Small businesses may need the same type of legislative protection from errors by credit reporting companies that Congress already has extended to individuals, a Federal Trade Commission member said yesterday.

Patricia P. Bailey said the commission has received complaints from small businesses about problems in credit reporting -- including the use of reports by competitors -- that suggest legislation may be in order.

Bailey offered the Senate Select Committee on Small Business an FTC draft of a bill that would require notifying companies that are denied credit or other benefits based on unfavorable reports and giving business operators a chance to correct wrong information.

The survival of a small business frequently hinges on credit reports, said Sen Lowell Weicker Jr. (R-Conn.). "Despite the importance of these reports, there are presently no safeguards to ensure their accuracy," he said.

However Sen Rudy Boschwitz (R-Minn.) pointed out that the FTC has received only 37 complaints about the effects of commercial credit reporting on small businesses.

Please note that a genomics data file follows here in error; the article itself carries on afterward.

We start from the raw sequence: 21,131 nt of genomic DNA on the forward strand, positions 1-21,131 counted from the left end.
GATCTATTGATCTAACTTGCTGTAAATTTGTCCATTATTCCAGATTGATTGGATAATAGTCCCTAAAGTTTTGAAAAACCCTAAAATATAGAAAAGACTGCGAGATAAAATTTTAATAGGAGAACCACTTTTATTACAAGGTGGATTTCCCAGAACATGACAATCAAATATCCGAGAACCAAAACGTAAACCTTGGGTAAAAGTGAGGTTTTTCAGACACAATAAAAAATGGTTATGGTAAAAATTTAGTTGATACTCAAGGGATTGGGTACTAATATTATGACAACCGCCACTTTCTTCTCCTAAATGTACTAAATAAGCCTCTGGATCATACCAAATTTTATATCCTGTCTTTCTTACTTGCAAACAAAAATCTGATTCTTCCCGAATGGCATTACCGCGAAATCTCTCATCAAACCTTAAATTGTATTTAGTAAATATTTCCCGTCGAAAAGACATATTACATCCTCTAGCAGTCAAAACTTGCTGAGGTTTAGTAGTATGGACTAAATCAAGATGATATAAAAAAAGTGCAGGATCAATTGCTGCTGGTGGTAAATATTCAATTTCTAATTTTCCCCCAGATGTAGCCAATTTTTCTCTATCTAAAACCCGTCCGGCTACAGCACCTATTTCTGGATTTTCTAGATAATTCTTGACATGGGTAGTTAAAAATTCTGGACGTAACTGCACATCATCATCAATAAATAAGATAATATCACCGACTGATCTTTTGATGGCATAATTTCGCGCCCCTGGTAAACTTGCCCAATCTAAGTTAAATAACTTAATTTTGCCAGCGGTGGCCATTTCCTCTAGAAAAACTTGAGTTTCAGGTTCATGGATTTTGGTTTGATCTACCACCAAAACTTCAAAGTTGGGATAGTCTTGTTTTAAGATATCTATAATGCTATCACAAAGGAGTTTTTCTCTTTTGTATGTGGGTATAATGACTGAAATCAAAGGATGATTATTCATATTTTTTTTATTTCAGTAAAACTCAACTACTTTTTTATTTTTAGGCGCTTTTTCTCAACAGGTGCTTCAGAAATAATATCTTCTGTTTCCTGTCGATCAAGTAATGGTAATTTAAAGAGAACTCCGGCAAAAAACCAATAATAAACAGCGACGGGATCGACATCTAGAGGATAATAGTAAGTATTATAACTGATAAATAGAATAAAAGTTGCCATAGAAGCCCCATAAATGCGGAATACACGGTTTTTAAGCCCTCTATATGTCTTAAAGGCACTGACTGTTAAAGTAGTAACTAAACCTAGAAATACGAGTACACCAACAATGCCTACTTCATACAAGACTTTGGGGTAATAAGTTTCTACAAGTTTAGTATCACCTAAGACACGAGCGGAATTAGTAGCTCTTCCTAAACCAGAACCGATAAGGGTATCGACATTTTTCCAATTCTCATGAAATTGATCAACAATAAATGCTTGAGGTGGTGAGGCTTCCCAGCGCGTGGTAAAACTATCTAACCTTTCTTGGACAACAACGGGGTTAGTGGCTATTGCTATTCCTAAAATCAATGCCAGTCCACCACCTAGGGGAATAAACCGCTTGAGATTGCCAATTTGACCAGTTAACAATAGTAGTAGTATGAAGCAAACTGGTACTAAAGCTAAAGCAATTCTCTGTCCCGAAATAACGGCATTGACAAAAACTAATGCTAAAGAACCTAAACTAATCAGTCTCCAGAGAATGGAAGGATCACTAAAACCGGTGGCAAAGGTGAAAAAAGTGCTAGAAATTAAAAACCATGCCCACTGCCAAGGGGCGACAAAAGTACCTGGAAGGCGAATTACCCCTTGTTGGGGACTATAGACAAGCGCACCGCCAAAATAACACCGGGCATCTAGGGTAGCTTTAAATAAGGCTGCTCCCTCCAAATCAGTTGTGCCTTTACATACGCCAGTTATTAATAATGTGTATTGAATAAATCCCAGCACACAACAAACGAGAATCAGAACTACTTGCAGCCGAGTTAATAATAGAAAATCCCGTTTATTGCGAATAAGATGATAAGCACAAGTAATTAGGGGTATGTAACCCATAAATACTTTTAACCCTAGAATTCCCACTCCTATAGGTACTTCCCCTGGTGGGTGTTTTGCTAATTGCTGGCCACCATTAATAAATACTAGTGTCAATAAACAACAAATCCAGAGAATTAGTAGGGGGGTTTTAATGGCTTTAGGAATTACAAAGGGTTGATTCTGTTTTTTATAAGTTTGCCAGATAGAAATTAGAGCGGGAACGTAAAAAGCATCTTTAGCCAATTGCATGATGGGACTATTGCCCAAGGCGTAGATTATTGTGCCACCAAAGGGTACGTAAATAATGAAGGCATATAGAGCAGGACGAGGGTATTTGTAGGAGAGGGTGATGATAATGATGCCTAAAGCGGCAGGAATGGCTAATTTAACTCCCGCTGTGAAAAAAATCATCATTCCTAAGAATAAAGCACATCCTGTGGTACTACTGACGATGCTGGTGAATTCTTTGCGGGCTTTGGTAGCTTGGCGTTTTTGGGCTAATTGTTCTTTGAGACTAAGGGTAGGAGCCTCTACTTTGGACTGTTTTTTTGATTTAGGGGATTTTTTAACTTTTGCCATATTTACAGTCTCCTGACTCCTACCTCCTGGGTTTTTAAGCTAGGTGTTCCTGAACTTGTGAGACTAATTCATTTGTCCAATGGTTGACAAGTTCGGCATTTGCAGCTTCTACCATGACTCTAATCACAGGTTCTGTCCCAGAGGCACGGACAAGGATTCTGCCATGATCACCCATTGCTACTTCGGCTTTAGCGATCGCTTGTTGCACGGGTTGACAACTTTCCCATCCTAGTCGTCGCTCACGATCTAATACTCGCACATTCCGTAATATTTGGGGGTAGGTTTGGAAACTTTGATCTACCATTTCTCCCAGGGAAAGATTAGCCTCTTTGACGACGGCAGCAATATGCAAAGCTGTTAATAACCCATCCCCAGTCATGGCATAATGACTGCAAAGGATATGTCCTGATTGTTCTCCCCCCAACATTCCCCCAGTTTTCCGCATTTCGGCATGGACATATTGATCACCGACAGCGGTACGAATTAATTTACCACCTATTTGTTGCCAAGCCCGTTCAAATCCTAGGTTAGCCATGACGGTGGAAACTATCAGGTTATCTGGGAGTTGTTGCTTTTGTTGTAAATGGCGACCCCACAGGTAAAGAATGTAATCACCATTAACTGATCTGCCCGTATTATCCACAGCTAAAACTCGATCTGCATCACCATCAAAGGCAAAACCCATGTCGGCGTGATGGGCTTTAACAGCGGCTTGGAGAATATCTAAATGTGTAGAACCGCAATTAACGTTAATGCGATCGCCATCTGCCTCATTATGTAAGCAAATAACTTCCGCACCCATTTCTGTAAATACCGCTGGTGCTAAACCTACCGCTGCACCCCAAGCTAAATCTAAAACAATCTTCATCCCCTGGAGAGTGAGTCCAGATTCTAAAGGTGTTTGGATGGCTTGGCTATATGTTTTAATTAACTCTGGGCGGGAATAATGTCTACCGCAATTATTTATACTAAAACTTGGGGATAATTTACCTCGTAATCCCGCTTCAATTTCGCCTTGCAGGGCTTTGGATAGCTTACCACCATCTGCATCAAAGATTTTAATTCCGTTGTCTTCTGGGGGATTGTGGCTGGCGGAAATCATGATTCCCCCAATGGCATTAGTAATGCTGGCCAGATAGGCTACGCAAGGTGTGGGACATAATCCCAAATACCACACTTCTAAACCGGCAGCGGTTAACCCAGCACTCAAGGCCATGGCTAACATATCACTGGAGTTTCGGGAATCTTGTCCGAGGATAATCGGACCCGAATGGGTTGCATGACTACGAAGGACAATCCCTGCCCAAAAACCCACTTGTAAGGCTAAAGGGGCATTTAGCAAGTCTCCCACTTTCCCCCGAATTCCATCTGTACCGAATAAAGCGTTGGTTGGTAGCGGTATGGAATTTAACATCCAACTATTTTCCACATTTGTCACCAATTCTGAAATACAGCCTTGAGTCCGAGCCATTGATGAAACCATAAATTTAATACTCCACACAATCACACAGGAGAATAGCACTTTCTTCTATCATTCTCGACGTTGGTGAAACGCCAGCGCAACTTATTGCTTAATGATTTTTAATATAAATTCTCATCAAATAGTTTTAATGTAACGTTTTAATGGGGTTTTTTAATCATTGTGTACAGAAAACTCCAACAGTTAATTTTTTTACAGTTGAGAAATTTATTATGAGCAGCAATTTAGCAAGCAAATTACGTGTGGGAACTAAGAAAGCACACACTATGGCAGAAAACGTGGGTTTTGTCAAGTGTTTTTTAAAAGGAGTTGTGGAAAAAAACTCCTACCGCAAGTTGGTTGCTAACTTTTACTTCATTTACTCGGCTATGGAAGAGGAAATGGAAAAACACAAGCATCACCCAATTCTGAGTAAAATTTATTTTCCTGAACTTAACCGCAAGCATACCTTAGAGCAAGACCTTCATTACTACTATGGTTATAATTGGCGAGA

Representatives of several small businesses told the committee of losing credit through inaccurate reports and of the difficulty of correcting information that was in error.

Jo Goff, who operates a ready-to-wear women's clothing shop in Knoxville, Iowa, said she had discovered that a credit reporting firm was telling suppliers inaccurately that all of the company's assets were pledged against an outstanding bank note.

"Only a portion of my assets were pledged toward the note, and at that time my assets were approximately three times the size of the note," she said.

Goff said that her husband and his brother, who are auto parts jobbers, once placed an order with a supplier who was told that the reporting company had no record of the auto parts company. The name accidently had been left off a list of firms, she said.

Another operator of a small business, Martin Zanger, who ran two Massachusetts bookstores, said that Dun & Bradstreet, which controls about 80 percent of the commercial credit reporting business, once reported his sales as $80,000 when they were $800,000.